Mammography tech one minute, breast cancer patient the next

Now more than ever, Colleen knows the importance of not delaying or skipping a mammogram

Mammo Tech Patient

When it was time for Colleen Musolf’s annual mammogram, she knew she was in good hands. Who could be better for the job than her colleague Joanne Beardsley?

 “After Joanne took the images, I said, 'Let’s double-check the pictures together for motion.' ”

After one look, Colleen pointed to a spot on the images — a spot that wasn’t there the year before.

Colleen was all too familiar with what to expect next. As a mammogram tech at the HealthEast Breast Center in Maplewood, she’s been on the other side of the table educating patients for more than 20 years.

Importance of yearly exams

A mammogram is the first line of defense against breast cancer and an effective tool for helping doctors evaluate breast health. Regular mammograms greatly increase the chances of early detection.

For most patients, the results are good news. But if something seems abnormal, follow-up tests like a diagnostic mammogram, ultrasound, or biopsy will be ordered. Getting called back is common and doesn't necessarily mean it's cancer.

But Colleen was diagnosed with ductal carcinoma — a type of breast cancer that is often only detected by a mammogram.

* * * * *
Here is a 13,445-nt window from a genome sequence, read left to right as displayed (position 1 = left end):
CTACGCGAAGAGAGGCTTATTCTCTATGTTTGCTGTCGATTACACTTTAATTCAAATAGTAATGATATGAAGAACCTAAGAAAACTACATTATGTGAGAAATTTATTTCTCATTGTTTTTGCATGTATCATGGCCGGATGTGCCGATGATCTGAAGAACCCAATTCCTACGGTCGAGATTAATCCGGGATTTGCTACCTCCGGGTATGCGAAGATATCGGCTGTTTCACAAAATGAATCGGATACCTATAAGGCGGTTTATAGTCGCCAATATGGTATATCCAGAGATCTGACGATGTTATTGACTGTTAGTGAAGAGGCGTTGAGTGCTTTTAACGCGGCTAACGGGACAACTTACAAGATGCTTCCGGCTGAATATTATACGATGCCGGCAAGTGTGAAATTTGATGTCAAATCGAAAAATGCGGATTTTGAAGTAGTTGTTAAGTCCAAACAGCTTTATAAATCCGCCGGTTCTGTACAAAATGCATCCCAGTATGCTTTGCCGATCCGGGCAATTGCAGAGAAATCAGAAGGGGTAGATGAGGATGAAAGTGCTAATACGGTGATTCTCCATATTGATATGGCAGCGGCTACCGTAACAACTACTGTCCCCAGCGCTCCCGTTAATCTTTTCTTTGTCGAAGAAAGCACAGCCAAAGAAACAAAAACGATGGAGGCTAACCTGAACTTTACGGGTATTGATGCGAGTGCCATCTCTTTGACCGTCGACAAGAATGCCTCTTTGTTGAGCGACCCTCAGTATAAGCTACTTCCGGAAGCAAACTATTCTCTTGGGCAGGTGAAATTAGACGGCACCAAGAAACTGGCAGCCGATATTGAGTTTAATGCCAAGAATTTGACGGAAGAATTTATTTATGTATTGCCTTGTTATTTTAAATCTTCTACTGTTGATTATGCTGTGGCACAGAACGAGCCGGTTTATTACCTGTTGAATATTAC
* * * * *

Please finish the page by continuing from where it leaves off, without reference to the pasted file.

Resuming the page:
Colleen’s cancer was caught early, and she underwent a lumpectomy and weeks of radiation.

“Anyone I encounter I ask, 'Have you had your annual screening mammogram this year?’ ” Colleen says. “Like in my case, things can change as quickly as a year. If I would have skipped a year or even delayed my appointment, my cancer would have been more advanced.”

Comforting patients

Colleen now taps into her personal experience when working with patients. 

“I know how my patients feel after you deliver the news that something didn’t look right and needs further testing,” Colleen says. “I’ve felt it first-hand, and it’s so easy to think the worst-case scenario.”

Colleen tells her patients it’s a good thing they're getting a call for further testing. It means the mammogram did its job.

“I celebrate with the ladies when the ultrasound finds nothing, and I hug those who need further testing. I want them to know that I’ve been in their shoes. It's a powerful connection.”

Colleen is now on the road to recovery. She's back to work and soon will be celebrating her one-year anniversary of being cancer-free.

“I’ve heard so many amazing survival stories and have met so many awesome survivors. And now I’m one of them.”

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